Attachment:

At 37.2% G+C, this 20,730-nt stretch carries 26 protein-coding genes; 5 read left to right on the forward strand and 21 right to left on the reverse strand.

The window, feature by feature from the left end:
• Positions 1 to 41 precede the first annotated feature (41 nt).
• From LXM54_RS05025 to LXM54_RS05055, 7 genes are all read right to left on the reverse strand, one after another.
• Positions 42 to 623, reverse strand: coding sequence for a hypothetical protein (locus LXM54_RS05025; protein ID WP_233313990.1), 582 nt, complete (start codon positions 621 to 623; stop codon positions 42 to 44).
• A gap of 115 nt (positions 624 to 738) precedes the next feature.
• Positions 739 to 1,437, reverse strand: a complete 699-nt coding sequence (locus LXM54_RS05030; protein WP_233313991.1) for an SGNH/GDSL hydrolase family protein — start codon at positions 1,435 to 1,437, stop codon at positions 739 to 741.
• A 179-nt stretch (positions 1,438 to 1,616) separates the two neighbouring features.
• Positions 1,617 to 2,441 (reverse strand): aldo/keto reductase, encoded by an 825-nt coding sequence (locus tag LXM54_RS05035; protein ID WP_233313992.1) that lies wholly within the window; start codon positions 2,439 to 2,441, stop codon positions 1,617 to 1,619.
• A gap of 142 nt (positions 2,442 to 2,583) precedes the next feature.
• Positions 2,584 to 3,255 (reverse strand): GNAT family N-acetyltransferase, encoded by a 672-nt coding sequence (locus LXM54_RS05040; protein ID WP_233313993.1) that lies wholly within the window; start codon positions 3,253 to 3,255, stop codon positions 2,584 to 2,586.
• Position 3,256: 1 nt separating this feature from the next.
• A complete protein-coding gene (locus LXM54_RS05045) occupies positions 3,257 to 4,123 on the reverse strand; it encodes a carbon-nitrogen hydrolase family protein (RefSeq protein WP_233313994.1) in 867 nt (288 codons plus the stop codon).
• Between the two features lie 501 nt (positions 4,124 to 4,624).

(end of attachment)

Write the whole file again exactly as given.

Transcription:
At 37.2% G+C, this 20,730-nt stretch carries 26 protein-coding genes; 5 read left to right on the forward strand and 21 right to left on the reverse strand.

The window, feature by feature from the left end:
• Positions 1 to 41 precede the first annotated feature (41 nt).
• From LXM54_RS05025 to LXM54_RS05055, 7 genes are all read right to left on the reverse strand, one after another.
• Positions 42 to 623, reverse strand: coding sequence for a hypothetical protein (locus LXM54_RS05025; protein ID WP_233313990.1), 582 nt, complete (start codon positions 621 to 623; stop codon positions 42 to 44).
• A gap of 115 nt (positions 624 to 738) precedes the next feature.
• Positions 739 to 1,437, reverse strand: a complete 699-nt coding sequence (locus LXM54_RS05030; protein WP_233313991.1) for an SGNH/GDSL hydrolase family protein — start codon at positions 1,435 to 1,437, stop codon at positions 739 to 741.
• A 179-nt stretch (positions 1,438 to 1,616) separates the two neighbouring features.
• Positions 1,617 to 2,441 (reverse strand): aldo/keto reductase, encoded by an 825-nt coding sequence (locus tag LXM54_RS05035; protein ID WP_233313992.1) that lies wholly within the window; start codon positions 2,439 to 2,441, stop codon positions 1,617 to 1,619.
• A gap of 142 nt (positions 2,442 to 2,583) precedes the next feature.
• Positions 2,584 to 3,255 (reverse strand): GNAT family N-acetyltransferase, encoded by a 672-nt coding sequence (locus LXM54_RS05040; protein ID WP_233313993.1) that lies wholly within the window; start codon positions 3,253 to 3,255, stop codon positions 2,584 to 2,586.
• Position 3,256: 1 nt separating this feature from the next.
• A complete protein-coding gene (locus LXM54_RS05045) occupies positions 3,257 to 4,123 on the reverse strand; it encodes a carbon-nitrogen hydrolase family protein (RefSeq protein WP_233313994.1) in 867 nt (288 codons plus the stop codon).
• Between the two features lie 501 nt (positions 4,124 to 4,624).